By Arjun Dutt & Gagan Sidhu
On February 9, India will conduct the auction of the second tranche of its planned Rs 16,000 crore sovereign green bond issuance for FY23. That it will be conducted amid a challenging global environment marked by economic uncertainty and capital flight from developing countries is a powerful reminder of India’s commitment to sustainability.
CEEW research estimates that India’s ‘net zero by 2070’ target requires $10 trillion in investments. In this context, sovereign green bonds can emerge as a smart policy lever to address the financing challenges of low-carbon transition and stimulate green growth—one of the priority areas identified in Budget FY24.
First, sovereign green bonds can be an effective means of raising low-cost finance. This is evidenced by the greenium, or pricing advantage commanded by several sovereign green, social, and sustainability (GSS) issuances globally. However, pricing is just one part of the story. Scale is just as important. On this point, banks and institutional investors globally are increasingly looking to fund environmental, social, and governance (ESG) investments, particularly those associated with climate action. The Glasgow Financial Alliance for Net Zero, a coalition of financial institutions with $130 trillion in assets under management, is a case in point. But the actual avenues for deploying capital at scale towards such investments remain limited. By designating sovereign green bonds as specified securities under the ‘fully accessible route’, a pathway has been cleared for global capital to be channelled at scale to support India’s journey towards sustainability. Going forward, the government should also consider sovereign Masala green bonds at GIFT IFSC as an additional route.
Second, the low-cost capital mobilised through sovereign green bonds can impart a green stimulus to economic growth. Pandemic-related disruptions and the Ukraine conflict have dampened growth in many economies. In addition, monetary policy responses to inflation have made capital more expensive. These disproportionately impact small businesses and households, and pose risks for low-carbon transition. Further, global capital flows being directed towards climate action are skewed towards large-scale mitigation activities, with adaptation receiving scant attention. The proceeds of sovereign green bonds can be directed to address these twin challenges. Distributed renewable energy for productive livelihood applications, for example, has a market potential of $53 billion in rural India, per CEEW research. Investments in adaptation are needed to moderate the damage caused by extreme climate events. The UNESCAP Risk and Resilience portal estimates that India is at risk of average annual losses of $80 billion from drought, floods, and tropical cyclones. Appropriately channelled sovereign green bond proceeds would both support the vulnerable and stimulate a green recovery.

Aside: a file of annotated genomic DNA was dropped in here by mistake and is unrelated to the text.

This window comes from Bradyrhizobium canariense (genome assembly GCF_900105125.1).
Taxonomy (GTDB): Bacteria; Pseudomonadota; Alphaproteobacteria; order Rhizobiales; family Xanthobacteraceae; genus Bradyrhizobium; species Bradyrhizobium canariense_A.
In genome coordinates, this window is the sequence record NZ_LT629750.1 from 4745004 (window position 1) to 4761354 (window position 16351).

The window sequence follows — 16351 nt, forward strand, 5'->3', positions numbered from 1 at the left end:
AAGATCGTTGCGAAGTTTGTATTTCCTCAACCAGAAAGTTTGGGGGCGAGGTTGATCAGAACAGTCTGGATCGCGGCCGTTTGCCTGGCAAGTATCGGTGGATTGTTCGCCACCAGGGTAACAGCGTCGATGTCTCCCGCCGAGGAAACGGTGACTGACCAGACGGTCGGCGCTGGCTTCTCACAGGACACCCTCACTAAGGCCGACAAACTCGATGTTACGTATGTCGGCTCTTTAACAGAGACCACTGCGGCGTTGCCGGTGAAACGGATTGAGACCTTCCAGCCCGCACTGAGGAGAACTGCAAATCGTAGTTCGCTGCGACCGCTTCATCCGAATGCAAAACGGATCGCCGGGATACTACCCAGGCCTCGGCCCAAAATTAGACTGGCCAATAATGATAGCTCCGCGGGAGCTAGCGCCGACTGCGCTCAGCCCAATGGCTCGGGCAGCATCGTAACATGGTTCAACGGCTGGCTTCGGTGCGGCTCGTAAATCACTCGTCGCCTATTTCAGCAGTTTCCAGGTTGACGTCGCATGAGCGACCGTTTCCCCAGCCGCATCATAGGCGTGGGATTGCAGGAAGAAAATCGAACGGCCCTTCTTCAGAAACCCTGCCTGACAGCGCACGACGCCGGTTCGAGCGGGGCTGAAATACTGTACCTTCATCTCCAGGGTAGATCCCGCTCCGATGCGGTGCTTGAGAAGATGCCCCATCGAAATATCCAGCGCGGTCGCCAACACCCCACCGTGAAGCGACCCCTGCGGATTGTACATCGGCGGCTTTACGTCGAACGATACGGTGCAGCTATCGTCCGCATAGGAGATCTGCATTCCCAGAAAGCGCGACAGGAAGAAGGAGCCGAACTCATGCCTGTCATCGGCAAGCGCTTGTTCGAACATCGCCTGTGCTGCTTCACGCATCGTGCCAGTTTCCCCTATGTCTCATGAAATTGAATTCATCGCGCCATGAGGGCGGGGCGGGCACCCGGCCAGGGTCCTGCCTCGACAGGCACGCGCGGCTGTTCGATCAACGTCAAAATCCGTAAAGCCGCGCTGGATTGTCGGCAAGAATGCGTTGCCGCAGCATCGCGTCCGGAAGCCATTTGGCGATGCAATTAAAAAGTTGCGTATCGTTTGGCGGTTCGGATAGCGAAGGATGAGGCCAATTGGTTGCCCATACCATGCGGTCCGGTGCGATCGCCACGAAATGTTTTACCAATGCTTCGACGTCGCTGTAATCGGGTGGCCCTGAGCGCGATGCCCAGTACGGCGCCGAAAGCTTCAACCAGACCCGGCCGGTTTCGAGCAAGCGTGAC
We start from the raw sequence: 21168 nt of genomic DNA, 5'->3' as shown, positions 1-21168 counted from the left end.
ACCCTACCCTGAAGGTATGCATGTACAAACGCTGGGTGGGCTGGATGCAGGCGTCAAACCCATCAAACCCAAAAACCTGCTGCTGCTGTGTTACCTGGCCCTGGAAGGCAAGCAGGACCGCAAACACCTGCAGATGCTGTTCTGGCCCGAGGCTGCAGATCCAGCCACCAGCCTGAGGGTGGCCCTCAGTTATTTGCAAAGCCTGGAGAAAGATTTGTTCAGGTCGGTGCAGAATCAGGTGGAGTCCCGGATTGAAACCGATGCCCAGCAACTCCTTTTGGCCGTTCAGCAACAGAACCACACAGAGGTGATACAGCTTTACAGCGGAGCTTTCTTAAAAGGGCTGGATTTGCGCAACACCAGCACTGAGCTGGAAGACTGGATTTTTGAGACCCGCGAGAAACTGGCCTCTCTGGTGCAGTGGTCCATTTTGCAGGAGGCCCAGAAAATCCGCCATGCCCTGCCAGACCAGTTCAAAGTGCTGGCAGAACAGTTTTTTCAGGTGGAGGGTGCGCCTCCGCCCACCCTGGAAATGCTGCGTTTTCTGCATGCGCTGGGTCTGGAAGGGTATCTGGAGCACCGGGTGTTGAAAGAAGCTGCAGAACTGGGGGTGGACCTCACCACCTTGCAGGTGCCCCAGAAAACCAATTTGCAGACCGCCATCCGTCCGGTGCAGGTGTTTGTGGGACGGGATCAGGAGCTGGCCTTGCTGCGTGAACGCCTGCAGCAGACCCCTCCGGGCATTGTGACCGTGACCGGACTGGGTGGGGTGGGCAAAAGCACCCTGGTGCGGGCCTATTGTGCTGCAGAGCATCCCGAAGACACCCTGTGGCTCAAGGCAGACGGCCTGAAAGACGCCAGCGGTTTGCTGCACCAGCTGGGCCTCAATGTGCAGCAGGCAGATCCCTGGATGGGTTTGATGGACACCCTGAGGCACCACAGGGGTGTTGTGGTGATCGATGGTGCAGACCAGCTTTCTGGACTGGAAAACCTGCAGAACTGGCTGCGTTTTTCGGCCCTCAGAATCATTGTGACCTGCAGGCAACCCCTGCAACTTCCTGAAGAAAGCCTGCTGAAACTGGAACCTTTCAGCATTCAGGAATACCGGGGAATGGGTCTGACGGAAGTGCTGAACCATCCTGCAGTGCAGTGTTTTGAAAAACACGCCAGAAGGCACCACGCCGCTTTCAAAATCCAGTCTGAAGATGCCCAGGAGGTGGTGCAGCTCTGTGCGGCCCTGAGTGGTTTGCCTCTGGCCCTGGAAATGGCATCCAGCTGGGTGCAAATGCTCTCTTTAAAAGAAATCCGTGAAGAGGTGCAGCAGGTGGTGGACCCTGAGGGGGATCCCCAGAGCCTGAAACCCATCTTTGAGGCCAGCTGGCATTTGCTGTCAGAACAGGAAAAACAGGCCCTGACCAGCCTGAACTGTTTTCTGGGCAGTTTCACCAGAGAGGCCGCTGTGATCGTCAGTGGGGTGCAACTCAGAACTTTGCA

Third, sovereign green bond issuances can also stimulate the domestic corporate green bond market. To date, domestic banks and NBFCs have been the major sources of debt finance for India’s energy transition. Institutional investors such as pension, insurance, and mutual funds remain on the margins. As a result, their portfolios remain exposed to climate risk. Financial regulators in India are increasingly cognisant of the need to manage this risk, as evidenced by the 2022 RBI discussion paper on climate risk and sustainable finance. The ratings of sovereign green bonds make them attractive investment opportunities; investing in them could also nudge these investors towards corporate green bonds as an additional means to manage climate risk. To further accelerate the corporate green bond market, the Centre should consider regulatory mandates for minimum exposure (as a percentage of debt capital market exposure) to climate-related investments for institutional investors.
Fourth, sovereign green bond issuance could catalyse similar issuances at the sub-sovereign level. While India has witnessed a few sub-sovereign green bond issuances, perceptions of poor governance, particularly in municipalities, are one of the reasons why investors remain wary. The sovereign green bond issuance can serve as an exemplar for sub-sovereign issuers to replicate systems that allay these concerns. India’s cash-strapped discoms could also tap into low-cost finance by issuing sustainability-linked bonds as they green their power purchases per their renewable purchase obligations (RPO).
Lastly, the sovereign green bond framework is an integral element of a wider sustainable finance regulatory ecosystem for guiding capital flows. It complements existing regulation such as the Business Responsibility and Sustainability Reports. Another successful issuance should give policy makers confidence to implement other regulations under consideration as well. These include a taxonomy of sustainable activities and a framework for the management of climate risks in financial institutions.
India’s sovereign green bond issuance has converted into action an idea whose time had well and truly come. It is also very much in sync with the country’s commitment to an “action-oriented” G20 agenda.
(Respectively, senior programme lead, and director, CEEW’s Centre for Energy Finance)